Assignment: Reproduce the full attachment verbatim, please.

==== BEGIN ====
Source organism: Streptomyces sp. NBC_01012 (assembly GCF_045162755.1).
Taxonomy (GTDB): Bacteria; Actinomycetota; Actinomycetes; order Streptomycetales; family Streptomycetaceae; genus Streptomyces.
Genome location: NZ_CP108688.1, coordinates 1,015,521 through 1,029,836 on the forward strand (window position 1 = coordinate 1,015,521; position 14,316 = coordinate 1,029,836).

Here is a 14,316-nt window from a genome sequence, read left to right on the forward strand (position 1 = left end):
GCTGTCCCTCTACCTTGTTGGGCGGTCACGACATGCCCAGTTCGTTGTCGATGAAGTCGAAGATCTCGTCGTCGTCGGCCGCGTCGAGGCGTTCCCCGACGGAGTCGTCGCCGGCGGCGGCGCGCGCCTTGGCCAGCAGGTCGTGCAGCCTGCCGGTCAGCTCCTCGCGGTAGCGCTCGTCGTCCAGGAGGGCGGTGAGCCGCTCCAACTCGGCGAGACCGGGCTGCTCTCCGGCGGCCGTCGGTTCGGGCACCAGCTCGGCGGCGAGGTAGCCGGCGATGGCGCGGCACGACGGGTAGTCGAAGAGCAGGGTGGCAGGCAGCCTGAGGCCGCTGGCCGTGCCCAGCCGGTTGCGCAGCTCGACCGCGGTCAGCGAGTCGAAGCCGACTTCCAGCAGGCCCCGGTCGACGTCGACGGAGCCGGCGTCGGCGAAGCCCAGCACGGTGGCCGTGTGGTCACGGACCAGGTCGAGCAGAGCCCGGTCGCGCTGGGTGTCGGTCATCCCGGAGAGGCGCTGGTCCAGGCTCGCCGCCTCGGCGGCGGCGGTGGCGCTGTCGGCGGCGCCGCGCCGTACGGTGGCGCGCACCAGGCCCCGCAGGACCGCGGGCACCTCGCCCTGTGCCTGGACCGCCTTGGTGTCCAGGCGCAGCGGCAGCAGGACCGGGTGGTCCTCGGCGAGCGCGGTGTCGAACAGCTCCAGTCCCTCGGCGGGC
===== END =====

Source organism: Streptomyces sp. NBC_01012 (assembly GCF_045162755.1).
Taxonomy (GTDB): Bacteria; Actinomycetota; Actinomycetes; order Streptomycetales; family Streptomycetaceae; genus Streptomyces.
Genome location: NZ_CP108688.1, coordinates 1,015,521 through 1,029,836 on the forward strand (window position 1 = coordinate 1,015,521; position 14,316 = coordinate 1,029,836).

Here is a 14,316-nt window from a genome sequence, read left to right on the forward strand (position 1 = left end):
GCTGTCCCTCTACCTTGTTGGGCGGTCACGACATGCCCAGTTCGTTGTCGATGAAGTCGAAGATCTCGTCGTCGTCGGCCGCGTCGAGGCGTTCCCCGACGGAGTCGTCGCCGGCGGCGGCGCGCGCCTTGGCCAGCAGGTCGTGCAGCCTGCCGGTCAGCTCCTCGCGGTAGCGCTCGTCGTCCAGGAGGGCGGTGAGCCGCTCCAACTCGGCGAGACCGGGCTGCTCTCCGGCGGCCGTCGGTTCGGGCACCAGCTCGGCGGCGAGGTAGCCGGCGATGGCGCGGCACGACGGGTAGTCGAAGAGCAGGGTGGCAGGCAGCCTGAGGCCGCTGGCCGTGCCCAGCCGGTTGCGCAGCTCGACCGCGGTCAGCGAGTCGAAGCCGACTTCCAGCAGGCCCCGGTCGACGTCGACGGAGCCGGCGTCGGCGAAGCCCAGCACGGTGGCCGTGTGGTCACGGACCAGGTCGAGCAGAGCCCGGTCGCGCTGGGTGTCGGTCATCCCGGAGAGGCGCTGGTCCAGGCTCGCCGCCTCGGCGGCGGCGGTGGCGCTGTCGGCGGCGCCGCGCCGTACGGTGGCGCGCACCAGGCCCCGCAGGACCGCGGGCACCTCGCCCTGTGCCTGGACCGCCTTGGTGTCCAGGCGCAGCGGCAGCAGGACCGGGTGGTCCTCGGCGAGCGCGGTGTCGAACAGCTCCAGTCCCTCGGCGGGC